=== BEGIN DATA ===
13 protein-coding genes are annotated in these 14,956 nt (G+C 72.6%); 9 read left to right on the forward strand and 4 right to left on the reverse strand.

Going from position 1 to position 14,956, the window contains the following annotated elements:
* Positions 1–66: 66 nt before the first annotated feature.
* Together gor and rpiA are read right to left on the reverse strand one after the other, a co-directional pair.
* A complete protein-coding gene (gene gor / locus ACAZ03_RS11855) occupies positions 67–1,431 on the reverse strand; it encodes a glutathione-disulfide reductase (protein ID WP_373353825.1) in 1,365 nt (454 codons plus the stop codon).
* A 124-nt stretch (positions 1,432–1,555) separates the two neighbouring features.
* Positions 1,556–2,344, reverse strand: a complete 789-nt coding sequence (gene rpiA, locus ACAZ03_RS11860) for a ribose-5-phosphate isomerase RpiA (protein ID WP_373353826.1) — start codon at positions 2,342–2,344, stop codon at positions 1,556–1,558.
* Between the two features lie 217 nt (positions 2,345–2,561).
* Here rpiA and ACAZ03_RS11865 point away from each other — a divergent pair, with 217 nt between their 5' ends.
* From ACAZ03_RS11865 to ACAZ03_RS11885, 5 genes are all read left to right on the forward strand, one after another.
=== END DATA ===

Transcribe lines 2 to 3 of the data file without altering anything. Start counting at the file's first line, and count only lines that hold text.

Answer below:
Going from position 1 to position 14,956, the window contains the following annotated elements:
* Positions 1–66: 66 nt before the first annotated feature.